Towards a core vote strategy…
Earlier, somewhat sleep deprived and annoyed I called upon the NEC to draw up a strategy for reconnecting with our core vote following the Bradford West. This shouldnt be a vague aspiration or lofty but ultimately meaningless words. It should exist on paper and be something that all Labour members have a stake in, both in terms of contributing to and delivering. So, in that spirit I intend to offer some suggestions on what areas we might look at.
1. Community organising and community candidates. One of the major problems we have with our core supporters is that they feel we view them as lobby fodder. Fit to be contacted and talked too but only around election time. This has to change. We have to become a 24/7, 365 days-a-year Party (not literally) that is an ever-present in local communities. Furthermore, one of the criteria when it comes to selecting our candidates needs to be how deeply rooted they are in the local community. In many ways, the Movement for Change is addressing this very point – however, when it comes to putting our money where our mouth is we are still lagging behind. For example, I have yet to see any sensible reason put forward for the total abandonment of the Labour Diversity Fund.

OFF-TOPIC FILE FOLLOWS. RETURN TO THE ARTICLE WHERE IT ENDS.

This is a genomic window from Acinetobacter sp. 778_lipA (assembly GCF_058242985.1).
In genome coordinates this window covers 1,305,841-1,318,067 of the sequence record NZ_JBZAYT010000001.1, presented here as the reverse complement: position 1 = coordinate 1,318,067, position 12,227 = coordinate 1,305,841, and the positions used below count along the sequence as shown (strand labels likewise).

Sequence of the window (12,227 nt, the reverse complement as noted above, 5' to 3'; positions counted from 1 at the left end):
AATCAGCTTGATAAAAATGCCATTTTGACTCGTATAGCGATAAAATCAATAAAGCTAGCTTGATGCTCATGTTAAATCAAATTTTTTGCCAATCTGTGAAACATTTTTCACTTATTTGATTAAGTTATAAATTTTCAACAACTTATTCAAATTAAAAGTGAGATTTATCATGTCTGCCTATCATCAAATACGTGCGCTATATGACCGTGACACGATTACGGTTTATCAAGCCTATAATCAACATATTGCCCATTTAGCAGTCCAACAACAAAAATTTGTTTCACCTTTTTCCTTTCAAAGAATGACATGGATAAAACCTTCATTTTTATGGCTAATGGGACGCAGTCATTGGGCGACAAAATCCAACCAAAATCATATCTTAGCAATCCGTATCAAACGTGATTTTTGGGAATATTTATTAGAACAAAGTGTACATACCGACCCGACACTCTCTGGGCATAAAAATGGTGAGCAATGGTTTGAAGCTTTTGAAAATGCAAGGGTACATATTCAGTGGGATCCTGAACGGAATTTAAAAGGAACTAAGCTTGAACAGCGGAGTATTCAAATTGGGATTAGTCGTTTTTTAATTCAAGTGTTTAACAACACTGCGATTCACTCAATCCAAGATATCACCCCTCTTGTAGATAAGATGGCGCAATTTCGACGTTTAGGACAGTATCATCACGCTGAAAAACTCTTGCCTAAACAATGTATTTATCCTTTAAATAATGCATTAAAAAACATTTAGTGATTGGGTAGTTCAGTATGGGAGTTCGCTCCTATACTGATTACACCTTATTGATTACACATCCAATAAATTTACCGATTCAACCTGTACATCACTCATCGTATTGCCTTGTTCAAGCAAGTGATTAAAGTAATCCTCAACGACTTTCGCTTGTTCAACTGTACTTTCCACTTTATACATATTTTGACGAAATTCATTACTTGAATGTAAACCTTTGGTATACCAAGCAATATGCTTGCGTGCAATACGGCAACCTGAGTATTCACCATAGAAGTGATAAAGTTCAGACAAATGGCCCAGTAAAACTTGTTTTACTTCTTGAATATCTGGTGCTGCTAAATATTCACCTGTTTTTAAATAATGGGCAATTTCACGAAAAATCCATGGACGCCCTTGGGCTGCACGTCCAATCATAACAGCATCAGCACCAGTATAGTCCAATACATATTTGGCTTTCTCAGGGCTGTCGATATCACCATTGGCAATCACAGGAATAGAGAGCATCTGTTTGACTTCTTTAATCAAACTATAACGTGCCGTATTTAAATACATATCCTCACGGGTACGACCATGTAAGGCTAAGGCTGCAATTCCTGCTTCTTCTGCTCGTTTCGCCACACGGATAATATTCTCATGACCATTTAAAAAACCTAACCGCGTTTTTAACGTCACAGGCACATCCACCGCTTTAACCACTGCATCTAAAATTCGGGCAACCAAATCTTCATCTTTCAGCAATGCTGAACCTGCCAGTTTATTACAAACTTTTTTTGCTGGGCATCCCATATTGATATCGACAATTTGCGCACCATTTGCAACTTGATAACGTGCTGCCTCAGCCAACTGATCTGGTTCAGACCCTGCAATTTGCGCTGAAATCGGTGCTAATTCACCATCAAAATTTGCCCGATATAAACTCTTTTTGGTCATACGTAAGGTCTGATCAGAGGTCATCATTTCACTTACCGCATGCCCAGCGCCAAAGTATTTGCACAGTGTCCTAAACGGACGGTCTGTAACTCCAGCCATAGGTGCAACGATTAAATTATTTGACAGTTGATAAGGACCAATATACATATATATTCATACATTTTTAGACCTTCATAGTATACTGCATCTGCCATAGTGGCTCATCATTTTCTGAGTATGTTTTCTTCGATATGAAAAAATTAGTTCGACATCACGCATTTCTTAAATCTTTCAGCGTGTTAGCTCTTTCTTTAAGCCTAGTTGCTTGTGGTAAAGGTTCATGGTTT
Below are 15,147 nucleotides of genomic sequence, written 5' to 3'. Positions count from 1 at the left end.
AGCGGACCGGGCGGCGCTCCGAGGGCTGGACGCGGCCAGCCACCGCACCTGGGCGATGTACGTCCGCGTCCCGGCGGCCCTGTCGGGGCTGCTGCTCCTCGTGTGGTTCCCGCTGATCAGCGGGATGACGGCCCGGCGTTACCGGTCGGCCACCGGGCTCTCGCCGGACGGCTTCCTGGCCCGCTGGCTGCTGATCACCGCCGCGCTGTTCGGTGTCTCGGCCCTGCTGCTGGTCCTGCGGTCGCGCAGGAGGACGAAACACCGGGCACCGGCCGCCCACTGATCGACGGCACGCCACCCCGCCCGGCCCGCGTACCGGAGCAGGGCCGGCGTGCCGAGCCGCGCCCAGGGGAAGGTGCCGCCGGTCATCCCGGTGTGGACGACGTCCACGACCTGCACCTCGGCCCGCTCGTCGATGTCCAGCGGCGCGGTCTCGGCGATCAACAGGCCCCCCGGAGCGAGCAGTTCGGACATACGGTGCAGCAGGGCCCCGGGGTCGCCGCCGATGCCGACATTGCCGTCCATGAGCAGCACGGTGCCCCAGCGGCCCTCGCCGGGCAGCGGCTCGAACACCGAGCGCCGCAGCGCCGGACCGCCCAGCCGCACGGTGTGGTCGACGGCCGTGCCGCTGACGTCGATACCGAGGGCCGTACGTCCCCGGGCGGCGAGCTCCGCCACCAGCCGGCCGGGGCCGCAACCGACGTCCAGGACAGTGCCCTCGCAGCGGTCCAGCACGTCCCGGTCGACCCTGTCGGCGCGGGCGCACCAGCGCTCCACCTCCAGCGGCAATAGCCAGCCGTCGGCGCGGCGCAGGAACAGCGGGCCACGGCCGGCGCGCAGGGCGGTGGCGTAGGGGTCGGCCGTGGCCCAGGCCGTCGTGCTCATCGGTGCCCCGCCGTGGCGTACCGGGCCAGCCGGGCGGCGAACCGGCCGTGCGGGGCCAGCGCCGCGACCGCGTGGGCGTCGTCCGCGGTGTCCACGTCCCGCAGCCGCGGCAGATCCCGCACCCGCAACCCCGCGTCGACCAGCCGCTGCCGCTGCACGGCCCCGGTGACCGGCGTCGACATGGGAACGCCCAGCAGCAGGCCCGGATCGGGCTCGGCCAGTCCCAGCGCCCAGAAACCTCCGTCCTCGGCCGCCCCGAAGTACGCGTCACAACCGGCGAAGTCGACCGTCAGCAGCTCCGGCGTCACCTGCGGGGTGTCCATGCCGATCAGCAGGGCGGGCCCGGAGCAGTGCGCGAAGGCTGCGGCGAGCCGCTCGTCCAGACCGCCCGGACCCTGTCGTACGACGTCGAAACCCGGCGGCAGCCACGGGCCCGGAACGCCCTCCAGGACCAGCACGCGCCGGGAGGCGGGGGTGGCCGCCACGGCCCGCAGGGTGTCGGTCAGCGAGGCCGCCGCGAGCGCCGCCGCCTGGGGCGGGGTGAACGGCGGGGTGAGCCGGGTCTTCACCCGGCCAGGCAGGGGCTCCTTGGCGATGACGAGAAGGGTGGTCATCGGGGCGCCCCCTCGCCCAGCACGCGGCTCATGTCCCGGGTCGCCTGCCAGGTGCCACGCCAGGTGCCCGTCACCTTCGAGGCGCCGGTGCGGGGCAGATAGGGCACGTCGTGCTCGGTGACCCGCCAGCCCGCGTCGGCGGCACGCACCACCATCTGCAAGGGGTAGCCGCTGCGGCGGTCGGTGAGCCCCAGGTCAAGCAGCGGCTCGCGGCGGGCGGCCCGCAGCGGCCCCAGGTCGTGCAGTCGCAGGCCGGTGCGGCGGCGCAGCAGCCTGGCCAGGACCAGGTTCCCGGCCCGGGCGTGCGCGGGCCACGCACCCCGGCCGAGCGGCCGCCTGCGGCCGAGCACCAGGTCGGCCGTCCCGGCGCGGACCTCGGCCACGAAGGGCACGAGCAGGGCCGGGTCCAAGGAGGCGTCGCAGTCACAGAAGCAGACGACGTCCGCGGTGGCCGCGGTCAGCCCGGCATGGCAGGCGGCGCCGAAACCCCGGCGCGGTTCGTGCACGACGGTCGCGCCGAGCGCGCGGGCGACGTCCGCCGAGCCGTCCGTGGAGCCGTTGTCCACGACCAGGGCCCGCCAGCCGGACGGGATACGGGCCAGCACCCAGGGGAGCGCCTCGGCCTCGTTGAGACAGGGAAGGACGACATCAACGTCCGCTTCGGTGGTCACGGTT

2. A democratic and responsive Party. A big part of reconnecting the Party with our core supporters is making it one in which they have a stake and a say. It needs to be responsive to the different experiences of our supporters. This means, in practise, a veritable democratic revolution in our internal culture in policy and key decision-making. It means policy which is enriched and enhanced by its democratic bottom-up formulation and it means the leadership shedding itself of its passive aggressive hostility to Labour members.
Dan Hodges called earlier today for the NEC to act. He wants it to effectively demand Ed Miliband stand down. He says it is impotent. In some senses he is right about the NEC’s impotency, however, the way for it to reassert itself is not to pursue Hodge’s personal vendetta but to show it has learnt the real lessons of Bradford West, that Labour is still out of touch with its core supporters and that this alienation requires serious and urgent remedial action. The formulation of a core vote strategy must be its top priority and should be the Party’s top priority if it is serious about returning to power.